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Farmers vow to fight for MSP on all crops

At present, MSP is fixed for 23 farm commodities based on the recommendations of the Commission for Agricultural Costs & Prices
Representational image.
Representational image.
File photo

Our Special Correspondent   |   New Delhi   |   Published 20.11.21, 01:41 AM

The farmers have decided to ratchet up pressure on the Narendra Modi-government by vowing to continue the fight for a guaranteed minimum price support (MSP) for all agricultural produce.

The sudden decision by Prime Minister Modi to back down on the three farm laws, which is being read as the first sign of the BJP’s vulnerability ahead of crucial Assembly elections in Uttar Pradesh and Punjab, has emboldened the farmers to push for acceptance of their other big demand: a statutory guarantee on remunerative prices for crops.

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When announcing the decision to scrap the three controversial farm laws — Farmers’ Produce Trade and Commerce (Promotion and Facilitation) Act, 2020; Essential Commodities (Amendment) Act, 2020; and Farmers (Empowerment and Protection) Agreement on Price Assurance and Farm Services Act 2020 — Modi said a committee would now be set up comprising representatives of the Centre, the state governments, farmers, agricultural scientists, and agricultural economists to make MSP more effective and transparent.

Farm leaders said Modi's statement fell short of their demand for a legally-backed MSP for all crops.

Rakesh Tikait, who has been spearheading the agitation in western Uttar Pradesh, said the agitation would not be withdrawn until the law on MSP was enacted.

“(We) will fight and we will win; make a guarantee law on MSP,” he said in a tweet.

"We will wait for the day when the agricultural laws are repealed in Parliament. The government should talk about MSP as well as other farm-related issues,” Tikait added.

At present, MSP is fixed for 23 farm commodities based on the recommendations of the Commission for Agricultural Costs & Prices (CACP).

The products covered by MSP include seven cereals (paddy, wheat, maize, sorghum, pearl millet, barley and ragi); five pulses (gram, tur, moong, urad, lentil), seven oilseeds (groundnut, rapeseed-mustard, soyabean, sesamum, sunflower, safflower, nigerseed), and four commercial crops (copra, sugarcane, cotton and raw jute).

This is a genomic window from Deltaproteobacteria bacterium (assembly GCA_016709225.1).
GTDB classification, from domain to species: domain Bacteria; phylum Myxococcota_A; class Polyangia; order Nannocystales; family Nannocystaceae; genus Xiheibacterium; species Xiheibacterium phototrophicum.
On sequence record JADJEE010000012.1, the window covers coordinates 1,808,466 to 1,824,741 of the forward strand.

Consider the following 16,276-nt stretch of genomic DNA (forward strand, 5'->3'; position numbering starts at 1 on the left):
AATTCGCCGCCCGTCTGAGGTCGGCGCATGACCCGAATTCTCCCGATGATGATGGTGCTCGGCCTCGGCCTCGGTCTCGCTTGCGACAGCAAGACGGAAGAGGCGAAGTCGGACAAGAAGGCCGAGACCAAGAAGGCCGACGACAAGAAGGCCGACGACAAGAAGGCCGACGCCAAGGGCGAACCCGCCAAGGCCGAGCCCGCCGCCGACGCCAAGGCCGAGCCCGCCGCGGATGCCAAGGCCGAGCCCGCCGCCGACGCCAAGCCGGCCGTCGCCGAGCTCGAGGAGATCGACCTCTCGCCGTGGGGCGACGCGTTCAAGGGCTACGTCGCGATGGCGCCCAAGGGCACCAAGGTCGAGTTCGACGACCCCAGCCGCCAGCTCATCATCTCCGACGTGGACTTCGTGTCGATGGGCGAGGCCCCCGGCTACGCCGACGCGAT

Back to the mandis

The volte face on farm law reforms means that the hegemony of the mandis will now be restored with all the imperfections that currently exist, which is likely to spark another clamour for amendments in the law governing the Agricultural Produce Marketing Committee (APMC) system under which these markets operate.

“There are pitfalls in the existing mandi system which needs to be addressed and they have been highlighted by several committees. We need a legally-protected minimum support price for farm produce, which would provide income support measures for the farmers.

“Whether the produce is sold through the APMC mandis or otherwise, the MSP would provide the real boost to the sector,” agriculture expert Devinder Sharma told The Telegraph.

Sharma added: “We have about 7,000 APMC-regulated mandis. What we need in this country is 42,000 mandis within a 5-km radius. That is the kind of infrastructure we have to create so that farmers can sell their produce easily.  If you have a good network of mandis laid out, then the mechanism of MSP delivery becomes easy.”

Under the APMC Act, the states can establish these agricultural markets, popularly known as mandis. The sale of agricultural commodities can occur only in the mandis through auction.

The sales process is regulated through commission agents (CAs) who mediate between the farmers and traders.

The farmers have in the past raised their voice against the mandi system because of lower price realisation, exploitation by CAs, lack of transparency in the trading process, collusion among traders, price cartelisation, delay in payments and low quality of mandi infrastructure.

Some agriculture experts said Modi’s reversal was unfortunate because the reforms would have brought new technology and investment. “It’s a blow to India’s agriculture,” said Sandip Das, a New Delhi-based researcher and agricultural policy analyst.



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